It’s October, and that means that everyone’s preparing for Halloween, which for some people is the last holiday before Christmas hits the radar. (Waiting until the day after Thanksgiving? That’s so gauche.) Luckily, Halloween’s a lot more fun than Christmas — though I do love the Rankin-Bass specials, and there aren’t nearly as many for Halloween as there are for Christmas; Rankin-Bass has Christmas locked up. But Christmas doesn’t have lots of monsters, so that’s what Halloween’s got going for it.
It’s around this time that a lot of sites and magazines and TV shows and whathaveyou start bringing out their spooky one-offs. A lot of them have to do with the so-called Classic Monsters — often the set known as the Universal Monsters, from the old ’30s Boris Karloff-type movies; of course, for the most part they didn’t originate with Universal, but they certainly have the most famous renditions, and, well, let’s be honest; they’re the ones you think of. When you read Frankenstein, damned if you didn’t think of the square-headed green fellow with the bolts in his neck and a flattop.
Don’t worry — this isn’t going to turn into some bizarre tirade about letting movies form your imagination; culture’s culture and that’s fine. When you’re reading this article, feel free to think of those classic images. I know I am. But the great thing about culture is its plasticity. I’d bet Bram Stoker didn’t think vampires’d sparkle later on. (Seriously, really? Sparkling?) Still, though — there’re a few recurring themes with monsters, and I’d like to talk about ’em.
First off, vampires. I’m weird, but, honestly, I’ve never seen why being a vampire would be such a bad thing. Living forever is pretty rad — I wouldn’t mind it. In fact, probably the worst thing about living forever would be watching all your friends die. And wait — as a vampire, you get to SHARE that immortality. So, yeah. You’ve got to avoid the sun, sure, but hey, I worked graveyard shift; it’s not really that bad. And it’s kinda fun going to rock concerts at the equivalent of 10 in the morning. I’ve often thought there must be SOMETHING I’m missing about vampirehood, something’s gotta make it so awful you need to be saved from it. But, really — with blood banks, you don’t even need to really inflict vampirism on anyone that didn’t want it. In fact, this could be the solution to our health-care issues; you never hear about vampires getting cancer. Anyway, what’s it gonna do? Kill them? Oh, wait, immortal, never mind. I guess worse they’d get is some wicked tumors, but then they could always get on TV. (Hm; assuming cameras can pick ’em up; I know mirrors are a no-go, but I don’t think digital cameras USE mirrors, so…)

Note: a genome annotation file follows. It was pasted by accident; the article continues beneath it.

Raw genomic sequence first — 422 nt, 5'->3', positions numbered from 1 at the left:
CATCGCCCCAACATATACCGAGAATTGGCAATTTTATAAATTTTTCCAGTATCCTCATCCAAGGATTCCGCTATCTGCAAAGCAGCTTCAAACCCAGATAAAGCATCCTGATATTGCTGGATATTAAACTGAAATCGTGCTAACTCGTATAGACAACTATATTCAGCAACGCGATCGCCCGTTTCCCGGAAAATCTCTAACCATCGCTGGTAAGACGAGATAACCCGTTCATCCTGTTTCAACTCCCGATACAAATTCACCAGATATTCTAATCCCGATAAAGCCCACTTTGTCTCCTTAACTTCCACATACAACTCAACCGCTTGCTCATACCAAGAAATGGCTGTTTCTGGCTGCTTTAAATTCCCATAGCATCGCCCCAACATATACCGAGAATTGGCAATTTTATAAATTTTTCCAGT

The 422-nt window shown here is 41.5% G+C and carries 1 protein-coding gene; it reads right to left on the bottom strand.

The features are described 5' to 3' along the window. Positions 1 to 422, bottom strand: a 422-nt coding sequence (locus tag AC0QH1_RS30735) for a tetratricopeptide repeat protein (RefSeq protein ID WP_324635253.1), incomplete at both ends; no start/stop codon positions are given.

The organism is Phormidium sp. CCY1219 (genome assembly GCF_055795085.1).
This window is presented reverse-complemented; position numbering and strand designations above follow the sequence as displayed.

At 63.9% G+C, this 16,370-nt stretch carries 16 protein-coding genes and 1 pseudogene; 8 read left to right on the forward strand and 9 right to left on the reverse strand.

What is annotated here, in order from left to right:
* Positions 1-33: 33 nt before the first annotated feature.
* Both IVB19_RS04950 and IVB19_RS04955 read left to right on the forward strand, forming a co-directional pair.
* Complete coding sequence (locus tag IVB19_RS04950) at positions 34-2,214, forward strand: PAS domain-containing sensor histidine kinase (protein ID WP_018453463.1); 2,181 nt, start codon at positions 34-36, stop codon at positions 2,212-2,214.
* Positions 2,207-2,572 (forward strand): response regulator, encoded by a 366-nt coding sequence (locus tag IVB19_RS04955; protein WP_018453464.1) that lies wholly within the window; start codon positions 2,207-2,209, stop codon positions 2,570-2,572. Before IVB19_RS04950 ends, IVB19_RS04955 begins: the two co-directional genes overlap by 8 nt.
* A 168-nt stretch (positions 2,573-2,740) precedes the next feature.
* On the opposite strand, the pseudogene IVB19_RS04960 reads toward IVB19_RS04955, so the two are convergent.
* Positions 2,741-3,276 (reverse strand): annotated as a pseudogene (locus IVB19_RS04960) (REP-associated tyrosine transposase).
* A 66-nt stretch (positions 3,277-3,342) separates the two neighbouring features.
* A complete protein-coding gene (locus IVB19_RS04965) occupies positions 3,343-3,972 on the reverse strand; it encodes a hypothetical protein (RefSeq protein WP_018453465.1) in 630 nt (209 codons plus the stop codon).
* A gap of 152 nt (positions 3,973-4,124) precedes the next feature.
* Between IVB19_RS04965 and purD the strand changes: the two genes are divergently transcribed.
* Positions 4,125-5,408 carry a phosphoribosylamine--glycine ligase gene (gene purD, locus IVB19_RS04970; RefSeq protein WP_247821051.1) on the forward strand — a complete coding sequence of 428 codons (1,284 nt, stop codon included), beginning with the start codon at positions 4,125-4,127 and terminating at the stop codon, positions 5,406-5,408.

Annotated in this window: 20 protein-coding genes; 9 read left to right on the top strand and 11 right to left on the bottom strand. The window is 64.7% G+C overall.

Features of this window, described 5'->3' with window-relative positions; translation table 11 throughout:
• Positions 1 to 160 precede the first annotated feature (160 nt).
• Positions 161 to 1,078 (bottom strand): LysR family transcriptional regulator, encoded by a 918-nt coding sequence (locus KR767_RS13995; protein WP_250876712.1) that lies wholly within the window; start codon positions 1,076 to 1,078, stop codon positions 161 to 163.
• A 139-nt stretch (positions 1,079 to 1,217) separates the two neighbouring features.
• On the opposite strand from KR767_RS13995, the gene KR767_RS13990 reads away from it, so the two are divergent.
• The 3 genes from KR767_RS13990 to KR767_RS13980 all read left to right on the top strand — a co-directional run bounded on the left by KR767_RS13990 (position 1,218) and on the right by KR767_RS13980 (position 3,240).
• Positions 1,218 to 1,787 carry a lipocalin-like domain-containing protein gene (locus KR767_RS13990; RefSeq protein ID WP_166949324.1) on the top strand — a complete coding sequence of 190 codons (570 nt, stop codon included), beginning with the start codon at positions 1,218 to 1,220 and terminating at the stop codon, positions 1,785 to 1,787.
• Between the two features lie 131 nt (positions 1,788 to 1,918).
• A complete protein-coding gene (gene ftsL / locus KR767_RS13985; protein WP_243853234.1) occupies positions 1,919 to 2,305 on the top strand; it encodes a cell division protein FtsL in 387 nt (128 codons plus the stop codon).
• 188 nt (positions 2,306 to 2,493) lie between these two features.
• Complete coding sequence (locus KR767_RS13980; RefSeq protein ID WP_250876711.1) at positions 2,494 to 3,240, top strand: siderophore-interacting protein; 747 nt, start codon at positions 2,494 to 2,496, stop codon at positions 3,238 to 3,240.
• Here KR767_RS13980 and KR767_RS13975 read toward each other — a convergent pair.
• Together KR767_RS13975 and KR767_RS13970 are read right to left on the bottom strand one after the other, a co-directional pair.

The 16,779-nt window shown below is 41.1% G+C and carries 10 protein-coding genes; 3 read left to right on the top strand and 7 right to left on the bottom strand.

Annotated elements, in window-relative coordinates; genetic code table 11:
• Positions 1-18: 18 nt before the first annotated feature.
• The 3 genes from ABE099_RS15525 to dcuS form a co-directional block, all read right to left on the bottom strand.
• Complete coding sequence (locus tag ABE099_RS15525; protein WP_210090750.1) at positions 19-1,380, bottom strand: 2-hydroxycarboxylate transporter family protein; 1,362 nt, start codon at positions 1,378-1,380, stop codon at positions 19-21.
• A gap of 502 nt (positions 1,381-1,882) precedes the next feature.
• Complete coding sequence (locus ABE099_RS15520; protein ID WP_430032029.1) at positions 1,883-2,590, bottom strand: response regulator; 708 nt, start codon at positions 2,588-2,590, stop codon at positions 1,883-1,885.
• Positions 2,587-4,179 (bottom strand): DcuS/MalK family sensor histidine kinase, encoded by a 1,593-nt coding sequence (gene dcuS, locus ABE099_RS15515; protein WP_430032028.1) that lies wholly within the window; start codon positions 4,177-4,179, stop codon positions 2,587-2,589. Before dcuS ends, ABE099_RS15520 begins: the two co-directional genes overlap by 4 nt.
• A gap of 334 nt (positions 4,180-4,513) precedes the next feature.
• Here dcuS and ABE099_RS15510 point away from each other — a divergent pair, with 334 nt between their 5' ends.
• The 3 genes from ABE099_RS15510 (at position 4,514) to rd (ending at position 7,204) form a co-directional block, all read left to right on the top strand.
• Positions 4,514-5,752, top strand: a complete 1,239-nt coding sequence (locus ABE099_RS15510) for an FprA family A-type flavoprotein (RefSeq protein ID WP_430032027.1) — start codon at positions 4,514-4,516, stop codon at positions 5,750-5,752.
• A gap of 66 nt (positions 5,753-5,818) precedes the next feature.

So, yeah — I wouldn’t mind being a vampire. I’m willing to hear the other side, but if you happen to know any vampires, feel free to send ’em my way. (I guess they need to be invited in, so I’m not quite going THAT far. But I will be willing to discuss converting on my doorstep.)
Right now, the other big monster is the zombie. This one has much clearer downsides. You get the whole immortality thing like a vampire, but its at the expense of your brain, so I’d have to pass. You’re basically a walking vegetable. Though, at least according to Shaun of the Dead, you can still play video games, so that’s not awful, I suppose. But, still — I’d have to pass. That and, unlike becoming a vampire — I assume they work basically like mosquitoes, so a bit of itching at the worst — becoming a zombie hurts. Forget that. Well, unless you’re already dead, I suppose, and are part of that first wave. But still — I’m gonna have to pass. I suppose there might be a whole complex zombie culture that I’m overlooking, and I feel bad if that is indeed the case, but I have yet to find the great zombie author, so I’m still thinking they’re just into the whole “Murrrr….. BRAINS” scene at the expense of other literary or artistic pursuits. Which is cool, I guess, just not for me.
I’m not sure if we’re really gonna get a werewolf renaissance pretty soon — I guess they’ve got a sidebar in the Twilight series, where, from what I’ve read about it, I guess Indians are werewolves? Or something? I don’t know. Regardless, I’m thinking that Twilight doesn’t count as Monster Canon, since I think we’re all agreed that vampires don’t go around in the daytime and sparkle and be kinda creepily misogynistic. Anyway: I have to say that being a werewolf would be more of an annoyance than anything else. You don’t get to live forever, or really get anything else cool — you just black out a bit, and when you come to, your clothes are in shreds. And there’s probably blood around. That’s not yours. Or at least mostly. Sure, when you ARE a werewolf, you get super strength, and you get to be furry, but that’s about it — and you’re not even really around to enjoy it. No wonder they call it lycanthropy — it sounds more like a disease that way.
I guess I could talk about being a Frankenstein’s Monster, except that’s not really something you become. I guess unless you’re dead and they happen to use your brain. But then it’s kinda up in the air as to how much of that is you and how much of it is just using your old grey matter for another self. It’s implied that when the monster wakes up, he’s got to build his consciousness all over again — so, again, doesn’t look like you’d really be involved for that. So, yeah — to the extent that one can become a Frankenstein’s Monster, doesn’t seem like something to strive for. But, hey, since you’re already dead, there’s worse things to happen to your body, I suppose, than being defiled in a madman’s attempt to play God. If the vampire thing doesn’t pan out, I think I might put that in my will.